My fifth visit to the Snakehead (Toman) Pond at Semenyih ….! This time I was fishing with Sam (my second nephew to visit our family in Kuala Lumpur in recent weeks) and my son Ceri. This was my first afternoon visit to fish for Toman (I always thought that the afternoon sessions would be busier than the morning sessions, but heard from a friend that it was actually pretty quiet in the afternoons). The mission, this time, was to get Sam to follow in his brother Joshua’s footsteps and land a Toman:
We arrived at the location just before 2.30pm, to fish the 3.00-7.00pm session. And, it was very quiet when we arrived (although we were early), with only two other anglers present. I rigged-up 3 rods, showed Sam how to change lures, cast, what to do if he got a bite, etc, and we all proceeded to fish. As it was mid-afternoon, and there was a bit of a breeze rippling the pond surface, we opted for soft plastic baits, because there was very limited surface activity. It only took half a dozen casts or so before I got a good strike and landed a nice sized pacu.
Ceri was hot on my heels and soon followed this pacu up with a nice snakehead, which I matched a short while later. Sam, on the other hand, was finding it slow going and had yet to register a convincing strike.
I continued fishing soft plastics, and was having good action on jig heads with soft plastic tails. I now switched to green and blue grub-tails that I’d picked up in the tackle show the day before. After a few tentative knocks I finally hooked-up to a nice snakehead of c.10lbs, the best fish of the session:
Things now started to slow down. Ceri changed to a white Starlit pencil lure and was taken by surprise when he hooked-up right at his feet as he finished a retrieve:
Despite this last fish, things had really slowed down. In addition, Sam was having no luck, despite working hard. I suggested moving to the west side of the pond and fish an area that I’d never tried before. It was late afternoon by now and I noticed some surface activity in the area. I now switched to a purple and silver pencil lure and after casting to surface activity, picked up my third snakehead of the session.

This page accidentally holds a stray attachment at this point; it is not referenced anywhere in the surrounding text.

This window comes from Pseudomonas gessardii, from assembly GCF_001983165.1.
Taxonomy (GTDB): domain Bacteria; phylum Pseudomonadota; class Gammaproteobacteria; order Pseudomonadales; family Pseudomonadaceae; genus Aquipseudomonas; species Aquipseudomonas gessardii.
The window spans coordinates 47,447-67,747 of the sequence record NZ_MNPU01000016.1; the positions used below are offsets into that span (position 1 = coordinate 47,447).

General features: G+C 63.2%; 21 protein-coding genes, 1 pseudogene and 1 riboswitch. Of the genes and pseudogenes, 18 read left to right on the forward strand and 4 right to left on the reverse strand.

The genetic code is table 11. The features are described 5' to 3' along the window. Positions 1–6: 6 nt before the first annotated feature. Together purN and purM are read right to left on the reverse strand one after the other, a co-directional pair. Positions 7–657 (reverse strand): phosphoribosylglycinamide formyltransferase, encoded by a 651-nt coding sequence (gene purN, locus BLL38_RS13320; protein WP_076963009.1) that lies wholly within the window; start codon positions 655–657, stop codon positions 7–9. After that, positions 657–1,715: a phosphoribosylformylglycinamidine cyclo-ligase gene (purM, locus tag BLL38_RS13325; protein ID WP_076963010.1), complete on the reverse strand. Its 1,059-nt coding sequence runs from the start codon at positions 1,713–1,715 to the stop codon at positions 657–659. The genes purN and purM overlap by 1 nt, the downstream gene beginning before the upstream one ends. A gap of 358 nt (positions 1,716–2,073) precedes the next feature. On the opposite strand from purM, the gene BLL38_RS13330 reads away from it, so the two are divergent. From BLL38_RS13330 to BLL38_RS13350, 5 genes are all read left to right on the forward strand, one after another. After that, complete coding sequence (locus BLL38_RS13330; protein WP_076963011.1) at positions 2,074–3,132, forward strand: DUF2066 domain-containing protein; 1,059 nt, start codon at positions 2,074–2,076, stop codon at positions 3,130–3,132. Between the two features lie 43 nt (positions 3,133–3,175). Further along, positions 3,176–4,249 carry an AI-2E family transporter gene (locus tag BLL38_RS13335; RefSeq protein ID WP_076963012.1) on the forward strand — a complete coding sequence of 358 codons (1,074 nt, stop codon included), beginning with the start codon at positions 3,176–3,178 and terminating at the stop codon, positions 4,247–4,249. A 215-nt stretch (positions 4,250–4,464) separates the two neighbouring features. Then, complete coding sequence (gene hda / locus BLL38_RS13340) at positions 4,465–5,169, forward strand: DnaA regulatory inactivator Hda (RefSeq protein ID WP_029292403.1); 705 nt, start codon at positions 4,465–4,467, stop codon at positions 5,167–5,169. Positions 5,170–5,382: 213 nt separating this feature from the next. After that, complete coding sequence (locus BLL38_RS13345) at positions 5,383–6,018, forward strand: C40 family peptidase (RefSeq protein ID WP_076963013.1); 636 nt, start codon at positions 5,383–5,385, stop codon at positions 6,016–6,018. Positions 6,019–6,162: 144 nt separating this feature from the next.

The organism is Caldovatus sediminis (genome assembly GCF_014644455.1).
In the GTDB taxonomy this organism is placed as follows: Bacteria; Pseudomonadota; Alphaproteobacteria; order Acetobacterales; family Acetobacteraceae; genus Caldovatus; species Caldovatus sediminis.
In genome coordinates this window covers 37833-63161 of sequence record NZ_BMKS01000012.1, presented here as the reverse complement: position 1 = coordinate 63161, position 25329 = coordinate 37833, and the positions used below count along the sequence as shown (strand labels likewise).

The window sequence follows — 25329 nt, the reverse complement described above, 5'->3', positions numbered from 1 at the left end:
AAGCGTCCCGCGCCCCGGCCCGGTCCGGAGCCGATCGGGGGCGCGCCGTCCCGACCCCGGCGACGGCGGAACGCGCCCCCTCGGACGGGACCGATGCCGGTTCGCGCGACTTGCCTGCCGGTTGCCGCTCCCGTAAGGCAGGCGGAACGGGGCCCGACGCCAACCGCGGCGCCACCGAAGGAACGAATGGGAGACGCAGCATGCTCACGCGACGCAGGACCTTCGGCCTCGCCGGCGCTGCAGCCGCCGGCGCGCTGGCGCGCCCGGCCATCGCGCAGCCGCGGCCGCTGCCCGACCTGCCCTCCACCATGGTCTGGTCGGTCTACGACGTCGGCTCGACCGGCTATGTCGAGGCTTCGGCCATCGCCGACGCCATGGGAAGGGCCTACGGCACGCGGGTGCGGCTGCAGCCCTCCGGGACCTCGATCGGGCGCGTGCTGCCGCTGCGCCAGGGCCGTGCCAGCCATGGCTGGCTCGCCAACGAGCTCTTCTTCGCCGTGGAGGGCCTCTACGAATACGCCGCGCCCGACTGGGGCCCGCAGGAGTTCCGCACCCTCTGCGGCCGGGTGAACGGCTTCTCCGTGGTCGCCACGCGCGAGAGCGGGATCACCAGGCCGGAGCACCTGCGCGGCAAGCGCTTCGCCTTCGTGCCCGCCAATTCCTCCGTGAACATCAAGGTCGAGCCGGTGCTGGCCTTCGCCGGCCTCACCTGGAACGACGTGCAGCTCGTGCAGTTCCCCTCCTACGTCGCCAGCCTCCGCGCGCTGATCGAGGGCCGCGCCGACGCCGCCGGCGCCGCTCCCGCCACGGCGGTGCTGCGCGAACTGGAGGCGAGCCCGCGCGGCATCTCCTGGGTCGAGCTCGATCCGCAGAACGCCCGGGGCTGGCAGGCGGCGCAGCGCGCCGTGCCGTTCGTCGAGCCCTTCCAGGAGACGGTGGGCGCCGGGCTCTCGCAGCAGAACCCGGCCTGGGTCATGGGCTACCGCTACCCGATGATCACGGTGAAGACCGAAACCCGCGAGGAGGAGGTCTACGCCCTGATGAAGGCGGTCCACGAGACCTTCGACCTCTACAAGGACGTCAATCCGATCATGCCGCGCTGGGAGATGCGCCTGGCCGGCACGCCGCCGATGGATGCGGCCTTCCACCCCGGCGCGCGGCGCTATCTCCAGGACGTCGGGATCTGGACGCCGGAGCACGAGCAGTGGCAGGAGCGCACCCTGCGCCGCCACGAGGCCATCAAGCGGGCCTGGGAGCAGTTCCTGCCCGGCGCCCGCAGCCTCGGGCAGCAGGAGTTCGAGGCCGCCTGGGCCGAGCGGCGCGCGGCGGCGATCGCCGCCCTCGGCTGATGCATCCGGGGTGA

I then rounded of the evening with another nice snakehead, this time taken on a green and yellow shallow diver. This fish ran me into a thicket of tree pilings that had been place to demark swims. Despite wading into the pond I couldn’t get the fish free, but periodically felt him pulling, so I knew he was still on. I was loath to break of the fish and leave him caught in the structure. I sent my son, Ceri, around to see if the staff would get the small rowing boat to help me free it. But, whilst he was gone I tried free-spooling the line and trying to get the fish to swim out. At the third attempt, after free-spooling and then re-applying tension, the fish suddenly came out of the thicket and popped to the surface. I quickly brought the fish to the net:
After this, it went slow again. Sam had continued to work hard (Ceri had, by now, given up as it was hot work), and said that he just wanted to get a strike. But, unfortunately his luck ran out as dusk approached and we had to call it a day. Next time ….!!